Moscow, Sunday 6th October
“Arrived 7.55am on sleeper train from St Petersburg, leaving at 23.55 last night.
It felt a one time luxurious cabin with cream and red curtains of swags and tails at the window and a vase of artificial yellow roses on the table. It had seen better days, but more than hinted at how train travel had been regarded. We were given glasses in ornate silver metal holders filled with hot water on request. Although soon discover they are not for lingering with as disgruntled staff take them back again.
I share this cabin with Leah, Shenny and Cynthia. Two bunks above and two below. Bags and cases are wedged into every available cubby hole. Shenny soon begins her morning routine of insisting on photographs of us all, at every junction in the journey, in every possible combination, from every perspective. An almost hour by hour account of the next three weeks of my journey commences. An enthusiasm I have never encountered before. A broad grinning face and warm demeanour, she is impossible to refuse and a joy to be around. Counting our days through the journey to Beijing she is totally un phased by anything. A level of energy I can only imagine…”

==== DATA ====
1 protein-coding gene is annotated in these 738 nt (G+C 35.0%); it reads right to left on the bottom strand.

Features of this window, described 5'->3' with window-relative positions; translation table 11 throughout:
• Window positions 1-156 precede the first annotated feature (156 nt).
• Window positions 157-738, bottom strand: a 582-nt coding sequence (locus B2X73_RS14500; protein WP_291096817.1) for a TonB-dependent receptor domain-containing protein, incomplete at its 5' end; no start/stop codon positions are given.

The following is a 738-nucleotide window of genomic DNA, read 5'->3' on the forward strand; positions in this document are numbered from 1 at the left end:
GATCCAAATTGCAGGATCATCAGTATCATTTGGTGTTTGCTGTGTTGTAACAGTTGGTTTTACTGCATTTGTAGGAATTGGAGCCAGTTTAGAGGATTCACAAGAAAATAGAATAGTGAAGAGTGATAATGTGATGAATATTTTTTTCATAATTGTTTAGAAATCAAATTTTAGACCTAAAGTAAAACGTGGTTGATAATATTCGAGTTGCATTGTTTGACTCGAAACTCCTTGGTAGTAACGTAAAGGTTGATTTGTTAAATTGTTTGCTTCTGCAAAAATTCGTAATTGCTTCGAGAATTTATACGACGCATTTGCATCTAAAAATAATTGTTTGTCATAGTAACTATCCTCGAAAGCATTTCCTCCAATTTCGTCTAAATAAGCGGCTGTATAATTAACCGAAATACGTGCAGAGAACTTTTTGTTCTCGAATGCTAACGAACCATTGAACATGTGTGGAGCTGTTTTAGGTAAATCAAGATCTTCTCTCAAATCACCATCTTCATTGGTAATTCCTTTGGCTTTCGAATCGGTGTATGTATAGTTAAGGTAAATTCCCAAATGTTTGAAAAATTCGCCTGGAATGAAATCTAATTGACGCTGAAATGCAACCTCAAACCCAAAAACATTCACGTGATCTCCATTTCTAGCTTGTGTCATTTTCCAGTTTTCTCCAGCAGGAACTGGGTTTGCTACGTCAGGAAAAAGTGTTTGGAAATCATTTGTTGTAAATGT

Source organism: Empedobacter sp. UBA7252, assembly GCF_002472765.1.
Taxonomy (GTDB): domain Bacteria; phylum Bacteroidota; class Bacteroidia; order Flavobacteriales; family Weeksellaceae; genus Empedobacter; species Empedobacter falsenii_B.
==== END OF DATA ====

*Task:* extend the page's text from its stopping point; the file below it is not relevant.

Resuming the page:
Wednesday, 9th October – Trans Siberian Train
“8am local time (somewhere between Moscow and Beijing), 6am Moscow time – the train will remain on Moscow time until we reach Beijing. This initially entertains me but is becoming increasingly confusing. I adjust my watch accordingly so as to ease myself in to changing time zones, and to arrive in China at a reasonable time of day. It makes for more complicated station stops though, assuming the train is running to schedule.